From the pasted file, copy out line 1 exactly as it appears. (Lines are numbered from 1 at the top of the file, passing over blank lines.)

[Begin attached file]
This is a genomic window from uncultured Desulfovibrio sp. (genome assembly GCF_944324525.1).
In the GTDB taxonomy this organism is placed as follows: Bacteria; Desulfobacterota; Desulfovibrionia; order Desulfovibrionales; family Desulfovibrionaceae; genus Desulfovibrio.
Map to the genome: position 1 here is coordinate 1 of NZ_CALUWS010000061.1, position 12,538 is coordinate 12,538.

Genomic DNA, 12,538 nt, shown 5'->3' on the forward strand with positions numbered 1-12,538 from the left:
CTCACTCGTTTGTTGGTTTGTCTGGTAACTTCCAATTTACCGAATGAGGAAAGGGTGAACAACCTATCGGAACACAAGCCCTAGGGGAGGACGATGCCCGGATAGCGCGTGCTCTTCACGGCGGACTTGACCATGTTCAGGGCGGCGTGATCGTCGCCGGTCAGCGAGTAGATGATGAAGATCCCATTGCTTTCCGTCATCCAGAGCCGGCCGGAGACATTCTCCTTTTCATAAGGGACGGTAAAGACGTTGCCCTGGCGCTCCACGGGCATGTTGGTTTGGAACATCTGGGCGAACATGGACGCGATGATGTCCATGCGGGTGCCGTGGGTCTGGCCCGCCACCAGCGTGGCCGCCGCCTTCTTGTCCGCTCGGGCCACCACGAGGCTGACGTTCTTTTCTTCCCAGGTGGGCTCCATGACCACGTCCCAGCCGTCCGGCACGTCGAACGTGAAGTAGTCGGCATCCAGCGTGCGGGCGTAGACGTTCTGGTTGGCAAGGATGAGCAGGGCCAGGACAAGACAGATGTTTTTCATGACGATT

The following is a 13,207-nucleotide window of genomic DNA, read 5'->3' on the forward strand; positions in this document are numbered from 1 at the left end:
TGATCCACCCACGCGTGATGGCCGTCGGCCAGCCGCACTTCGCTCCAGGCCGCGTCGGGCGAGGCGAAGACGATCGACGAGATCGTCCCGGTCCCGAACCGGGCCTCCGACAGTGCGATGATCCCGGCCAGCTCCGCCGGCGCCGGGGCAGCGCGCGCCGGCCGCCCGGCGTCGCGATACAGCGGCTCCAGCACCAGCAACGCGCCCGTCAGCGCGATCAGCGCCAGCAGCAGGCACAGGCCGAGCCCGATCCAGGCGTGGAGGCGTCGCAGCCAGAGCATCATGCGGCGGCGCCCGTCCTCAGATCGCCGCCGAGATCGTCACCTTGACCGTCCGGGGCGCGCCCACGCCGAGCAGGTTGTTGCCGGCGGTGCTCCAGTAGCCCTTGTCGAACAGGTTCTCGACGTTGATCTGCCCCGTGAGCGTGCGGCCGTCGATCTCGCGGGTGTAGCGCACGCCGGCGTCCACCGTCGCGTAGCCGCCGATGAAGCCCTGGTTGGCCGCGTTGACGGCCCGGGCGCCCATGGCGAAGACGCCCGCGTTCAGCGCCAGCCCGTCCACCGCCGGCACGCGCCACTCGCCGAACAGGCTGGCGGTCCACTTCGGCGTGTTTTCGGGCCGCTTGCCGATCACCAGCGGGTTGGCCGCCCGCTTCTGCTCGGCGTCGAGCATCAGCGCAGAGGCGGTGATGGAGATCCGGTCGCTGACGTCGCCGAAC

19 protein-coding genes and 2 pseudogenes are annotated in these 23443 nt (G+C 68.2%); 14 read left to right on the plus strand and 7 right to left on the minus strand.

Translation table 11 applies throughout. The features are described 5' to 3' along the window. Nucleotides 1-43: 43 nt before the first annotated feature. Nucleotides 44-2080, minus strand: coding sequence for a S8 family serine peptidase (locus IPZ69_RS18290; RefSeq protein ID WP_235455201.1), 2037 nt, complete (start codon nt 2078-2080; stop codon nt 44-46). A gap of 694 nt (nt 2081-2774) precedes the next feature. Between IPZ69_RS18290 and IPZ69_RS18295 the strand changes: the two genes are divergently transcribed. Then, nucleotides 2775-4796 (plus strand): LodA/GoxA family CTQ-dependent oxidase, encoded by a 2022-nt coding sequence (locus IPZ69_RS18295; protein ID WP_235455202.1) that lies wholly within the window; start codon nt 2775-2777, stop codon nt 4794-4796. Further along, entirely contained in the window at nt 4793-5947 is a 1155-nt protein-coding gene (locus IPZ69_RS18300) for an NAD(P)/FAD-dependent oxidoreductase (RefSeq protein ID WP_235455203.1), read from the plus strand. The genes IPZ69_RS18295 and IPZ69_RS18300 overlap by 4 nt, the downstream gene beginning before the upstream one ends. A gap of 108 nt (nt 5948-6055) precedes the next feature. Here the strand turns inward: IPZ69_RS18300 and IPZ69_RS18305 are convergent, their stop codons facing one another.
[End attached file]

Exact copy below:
This is a genomic window from uncultured Desulfovibrio sp. (genome assembly GCF_944324525.1).